How to Present the Room
NB this page contains some general legal information which is for guidance only and is not legal advice see - Disclaimer.
It goes without saying that the room should be clean, in good (preferably neutral) decorative order, tastefully furnished with at least a comfortable bed, somewhere to hang and fold clothes, and desk or table, including a lamp, and a chair. Also, ensure that any clutter (such as the last occupant's books or posters, or any junk you've being storing there) is removed. If you don't intend to allow the lodger's partner to stay overnight, but I wouldn't normally advise this, consider putting a single bed in the room.
Your home needs to offer private, separate sleeping areas for both the landlord and the lodger - if either party has to go through the other's sleeping space to get to common areas, or regularly access services, it won't work!
To help attract a good lodger, it's an idea to provide at least a basic TV and DVD player - this doesn't need to be particularly expensive - you can get a new HD TV with freeview and integrated DVD for around £100 from retailers like eBay or Amazon, or failing that, look out for secondhand ones for less.
Bear in mind though that whether the lodger brings their own TV or watches one already provided, in the UK, they are liable for their own TV licence (unless they can prove they're a member of your family or are employed by you). This includes streaming live or catch up TV programmes (by any broadcaster, not just the BBC) from the internet - see TV Licensing - Tenants and Lodgers. However, services such as Netflix, iTunes, Now Tv and Amazon don't need a licence.
Use the room to maximise privacy...
If you don't think sharing your home will come especially naturally, the lodger is likely to use your lounge much less if they have a TV in their room and it's as comfortable, attractive and self contained as possible. You will find that most lodgers will want to maintain their own space, preferring to spend their time at home in their own part of the house, at least part of the time. However, unless your lodger really doesn't spend much time at home, and when they are around they never have visitors and you're hardly aware of their presence, you are actually much more likely to come to resent each other if you're strangers, than if you have an amicable relationship. If you find that your lodger is living very separately, it might be an idea to invite them to join you at least once a week.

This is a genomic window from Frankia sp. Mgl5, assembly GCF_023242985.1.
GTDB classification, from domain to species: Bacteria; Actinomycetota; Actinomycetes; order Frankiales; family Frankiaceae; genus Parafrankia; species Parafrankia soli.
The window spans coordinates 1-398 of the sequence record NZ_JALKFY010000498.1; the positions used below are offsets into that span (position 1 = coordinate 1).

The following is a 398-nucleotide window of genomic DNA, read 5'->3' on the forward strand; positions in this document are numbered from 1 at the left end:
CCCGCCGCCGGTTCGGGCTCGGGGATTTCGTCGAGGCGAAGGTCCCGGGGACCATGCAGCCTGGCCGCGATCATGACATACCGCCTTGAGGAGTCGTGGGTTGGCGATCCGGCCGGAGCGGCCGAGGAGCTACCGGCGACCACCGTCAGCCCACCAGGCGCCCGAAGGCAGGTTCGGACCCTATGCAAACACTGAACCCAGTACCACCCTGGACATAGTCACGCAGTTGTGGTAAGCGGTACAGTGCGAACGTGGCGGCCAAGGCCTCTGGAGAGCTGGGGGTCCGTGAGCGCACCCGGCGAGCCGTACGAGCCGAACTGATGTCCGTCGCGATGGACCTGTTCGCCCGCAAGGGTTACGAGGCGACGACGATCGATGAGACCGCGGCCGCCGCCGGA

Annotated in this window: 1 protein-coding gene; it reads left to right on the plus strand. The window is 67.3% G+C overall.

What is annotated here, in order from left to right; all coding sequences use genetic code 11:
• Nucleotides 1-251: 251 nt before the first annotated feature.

A clever loftbed (sometimes called a cabinbed) such as that shown below turns the lodger's room into a comfortable bedsitting room (you can typically find models that provide a wardrobe and a desk, as well as some that incorporate a sofa, in addition to the type shown here that simply raises the bed, creating additional floor space). Short of funds? Pick one up secondhand, check eBay. However, ensure that any bunk bed you put in the lodger's room has a CE mark and complies with BS EN 747: 2012 and fire safety requirements. The bed must also comply with the general Product Safety Regulations 2005.
Although, on the face of it, it might seem reasonable to simply make your lounge off limits, in practice this is not a good idea. Firstly, you will find that you're not attracting the best people - when I read this on room ads, it rings an alarm bell as I immediately get the impression that the landlord is only taking a lodger on sufferance (OK, so you wouldn't do it if you didn't need the money, but you need to be accepting enough to welcome the lodger and be prepared to share your home to some extent). You will also be forced to lower your rent. Even after lowering your asking rent, you could find yourself with a less than perfect lodger.